Thursday, March 10, 2016

Keep the Sabbath Day Holy?

Seventh-day Adventists argue that there is no Scriptural evidence for worship on the first day of the week—Sunday, and that pagans introduced Sunday worship. In fact, they argue that all Scriptural evidence supports worship on the Sabbath. Let's remember the first rule of Bible study, which the SDA consistently ignore: Context, context, context!

Look up the word "sabbath" outside of the Gospels and you will find that it occurs 11 times. Nine of the occurrences are in The Book of Acts, which is a transitional book. The last two are in the evidences against Sabbath keeping: Colossians 2:16 and Hebrews 4:9. The first one in Acts is a descriptor—"Sabbath day's journey." Acts 13:14 says that they went into the synagogue on the Sabbath and sat down. In verse 27, they are reasoning with them, telling them that the inhabitants of Jerusalem fulfilled the prophets, whom they read every Sabbath, by condemning Jesus. Verse 42, they asked that they might be reasoned with the next Sabbath. Verse 44, they were gathered to hear the words of God—by the Apostles reasoning with them. Acts 15:21 is again a condemnation against them, saying that their reading of Moses on the Sabbath preached Christ. Acts 16:13, they went to a place where there was a meeting of women and reasoned with them. Acts 17:2 and 18:4, they again were reasoning with the Jews. There is not one reference to worshiping on the Sabbath or observing it. They were commanded to begin in Jerusalem and go into the entire world preaching the Gospel. The Jews gathered in the synagogues to read from Moses and the prophets every Sabbath. What better time to reason with them than when they open the Scriptures that preached Christ?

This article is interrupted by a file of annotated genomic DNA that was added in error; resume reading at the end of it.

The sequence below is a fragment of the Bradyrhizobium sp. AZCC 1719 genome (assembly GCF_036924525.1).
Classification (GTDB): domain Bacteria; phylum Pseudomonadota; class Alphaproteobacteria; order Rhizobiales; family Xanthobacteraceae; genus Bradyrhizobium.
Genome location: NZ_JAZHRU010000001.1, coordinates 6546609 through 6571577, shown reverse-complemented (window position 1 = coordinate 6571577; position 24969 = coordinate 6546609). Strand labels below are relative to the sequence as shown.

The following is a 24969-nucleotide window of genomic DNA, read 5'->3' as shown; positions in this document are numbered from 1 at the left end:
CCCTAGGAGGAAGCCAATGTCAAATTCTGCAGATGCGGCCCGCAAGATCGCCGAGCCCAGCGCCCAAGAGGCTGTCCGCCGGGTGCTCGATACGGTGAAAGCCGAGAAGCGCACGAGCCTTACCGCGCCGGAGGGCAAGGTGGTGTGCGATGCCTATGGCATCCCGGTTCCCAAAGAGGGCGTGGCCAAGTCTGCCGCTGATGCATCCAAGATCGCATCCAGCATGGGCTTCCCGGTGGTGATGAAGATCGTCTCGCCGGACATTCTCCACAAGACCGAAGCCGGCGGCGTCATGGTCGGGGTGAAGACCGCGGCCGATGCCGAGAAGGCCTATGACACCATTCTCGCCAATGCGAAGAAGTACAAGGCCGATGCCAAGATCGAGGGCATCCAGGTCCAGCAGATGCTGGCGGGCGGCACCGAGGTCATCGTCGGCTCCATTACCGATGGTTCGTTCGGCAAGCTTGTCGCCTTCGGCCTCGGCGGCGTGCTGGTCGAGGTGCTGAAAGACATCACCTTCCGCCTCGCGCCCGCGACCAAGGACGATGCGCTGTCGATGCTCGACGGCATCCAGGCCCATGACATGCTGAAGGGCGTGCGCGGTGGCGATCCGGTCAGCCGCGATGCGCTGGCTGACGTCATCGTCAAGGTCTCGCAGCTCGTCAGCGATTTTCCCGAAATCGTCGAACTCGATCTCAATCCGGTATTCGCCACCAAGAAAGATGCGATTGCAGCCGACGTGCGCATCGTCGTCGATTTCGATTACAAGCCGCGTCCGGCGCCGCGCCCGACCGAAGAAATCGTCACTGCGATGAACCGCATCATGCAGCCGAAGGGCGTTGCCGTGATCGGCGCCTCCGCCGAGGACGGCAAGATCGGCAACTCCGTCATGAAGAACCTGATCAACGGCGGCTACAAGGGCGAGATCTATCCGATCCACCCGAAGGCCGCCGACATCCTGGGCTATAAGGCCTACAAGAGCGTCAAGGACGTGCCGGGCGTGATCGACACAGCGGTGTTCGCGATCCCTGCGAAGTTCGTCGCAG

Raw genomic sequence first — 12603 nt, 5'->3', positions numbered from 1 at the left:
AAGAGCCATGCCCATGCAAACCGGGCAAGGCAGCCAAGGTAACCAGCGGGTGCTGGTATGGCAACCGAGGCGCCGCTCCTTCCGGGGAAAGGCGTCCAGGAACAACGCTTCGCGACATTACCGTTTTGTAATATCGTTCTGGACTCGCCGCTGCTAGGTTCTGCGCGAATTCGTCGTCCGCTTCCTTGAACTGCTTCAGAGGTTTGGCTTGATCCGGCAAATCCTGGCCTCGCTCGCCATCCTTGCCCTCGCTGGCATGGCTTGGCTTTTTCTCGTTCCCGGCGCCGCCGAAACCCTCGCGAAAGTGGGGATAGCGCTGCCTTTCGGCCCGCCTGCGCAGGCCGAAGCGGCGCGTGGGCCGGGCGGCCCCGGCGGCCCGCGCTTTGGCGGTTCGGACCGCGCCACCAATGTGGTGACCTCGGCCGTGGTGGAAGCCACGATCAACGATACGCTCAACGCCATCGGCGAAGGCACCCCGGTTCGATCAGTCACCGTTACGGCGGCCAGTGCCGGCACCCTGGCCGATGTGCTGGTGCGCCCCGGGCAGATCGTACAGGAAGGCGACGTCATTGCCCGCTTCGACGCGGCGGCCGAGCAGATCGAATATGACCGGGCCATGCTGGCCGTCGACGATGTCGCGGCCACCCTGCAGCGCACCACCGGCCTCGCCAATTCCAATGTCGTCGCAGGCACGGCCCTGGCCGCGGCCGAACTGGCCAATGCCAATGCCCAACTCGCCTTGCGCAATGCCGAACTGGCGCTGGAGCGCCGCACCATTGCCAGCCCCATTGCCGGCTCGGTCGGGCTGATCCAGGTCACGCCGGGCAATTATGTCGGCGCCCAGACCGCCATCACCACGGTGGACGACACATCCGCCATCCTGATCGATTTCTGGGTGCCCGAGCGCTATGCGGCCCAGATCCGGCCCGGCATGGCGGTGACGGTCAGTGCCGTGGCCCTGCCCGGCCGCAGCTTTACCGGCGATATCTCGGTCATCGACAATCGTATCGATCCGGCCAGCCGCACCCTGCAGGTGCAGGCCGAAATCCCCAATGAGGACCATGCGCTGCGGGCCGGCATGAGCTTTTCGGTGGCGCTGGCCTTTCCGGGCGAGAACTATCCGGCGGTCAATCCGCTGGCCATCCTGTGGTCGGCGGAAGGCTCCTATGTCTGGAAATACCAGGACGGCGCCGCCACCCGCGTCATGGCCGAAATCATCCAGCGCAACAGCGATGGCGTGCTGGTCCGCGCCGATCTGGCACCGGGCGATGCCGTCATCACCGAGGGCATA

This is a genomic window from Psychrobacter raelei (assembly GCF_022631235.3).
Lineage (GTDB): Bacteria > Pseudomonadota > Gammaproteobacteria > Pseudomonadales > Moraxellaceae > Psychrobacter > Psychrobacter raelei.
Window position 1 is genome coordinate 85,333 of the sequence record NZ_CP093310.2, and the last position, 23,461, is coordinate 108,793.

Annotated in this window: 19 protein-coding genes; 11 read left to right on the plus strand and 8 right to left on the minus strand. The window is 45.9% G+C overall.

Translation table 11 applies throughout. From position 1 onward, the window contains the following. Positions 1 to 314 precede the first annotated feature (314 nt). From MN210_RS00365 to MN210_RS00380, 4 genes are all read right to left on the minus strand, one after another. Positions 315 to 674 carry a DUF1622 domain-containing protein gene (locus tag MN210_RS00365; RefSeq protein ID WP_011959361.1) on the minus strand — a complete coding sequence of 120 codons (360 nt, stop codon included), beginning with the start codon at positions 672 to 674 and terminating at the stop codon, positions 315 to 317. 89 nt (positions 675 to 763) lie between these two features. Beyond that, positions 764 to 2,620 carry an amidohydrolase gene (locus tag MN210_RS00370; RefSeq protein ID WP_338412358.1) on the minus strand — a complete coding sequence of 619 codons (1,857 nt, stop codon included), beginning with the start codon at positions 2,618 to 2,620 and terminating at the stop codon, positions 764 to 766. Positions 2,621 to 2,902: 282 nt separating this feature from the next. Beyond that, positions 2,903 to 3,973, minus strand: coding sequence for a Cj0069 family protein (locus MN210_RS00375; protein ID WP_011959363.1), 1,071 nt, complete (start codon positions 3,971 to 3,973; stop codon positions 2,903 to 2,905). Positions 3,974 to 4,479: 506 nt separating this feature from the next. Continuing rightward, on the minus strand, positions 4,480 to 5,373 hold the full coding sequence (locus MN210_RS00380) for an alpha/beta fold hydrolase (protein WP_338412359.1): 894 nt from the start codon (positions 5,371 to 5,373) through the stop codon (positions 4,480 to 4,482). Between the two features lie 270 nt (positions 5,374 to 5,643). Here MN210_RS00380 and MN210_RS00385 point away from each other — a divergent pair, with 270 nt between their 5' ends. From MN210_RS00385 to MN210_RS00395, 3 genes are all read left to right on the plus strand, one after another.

A plain reading of the text does not support the Sabbath. In order to argue for worship on the Sabbath, one needs to return to the Old Testament and ignore the context regarding Sabbath keeping, while ignoring everything revealed in the New Testament. None of these 11 references to the Sabbath speak of worshiping on or observing the Sabbath. These references all take place after Jesus' resurrection. After His resurrection, there is not one mention of the observance of the Sabbath or worshiping on it. Think about it! The Sabbath was a sign between national Israel and God (Exodus 31). Why would Gentiles who come to faith be expected or required to keep the Sabbath? That is equivalent to expecting or requiring them to be circumcised.

However, once a law is put in place, it is binding until its obligation is satisfied, until it is repealed, or until a substitution is made being of the same kind or for the same purpose. The law concerning keeping a particular day holy was not fulfilled in the person and work of Christ Jesus, nor was it ever repealed. But a substitution did take place. The Christian church commemorates the resurrection of their risen Saviour on the day in which He rose from the dead. That day is the first day of the week—Sunday. The New Testament bears this out as do the writings of the early church fathers.

Game, set, match. Thanks for playing, SDA.

Remember, "The sabbath was made for man, and not man for the sabbath" (Mark. 2:27).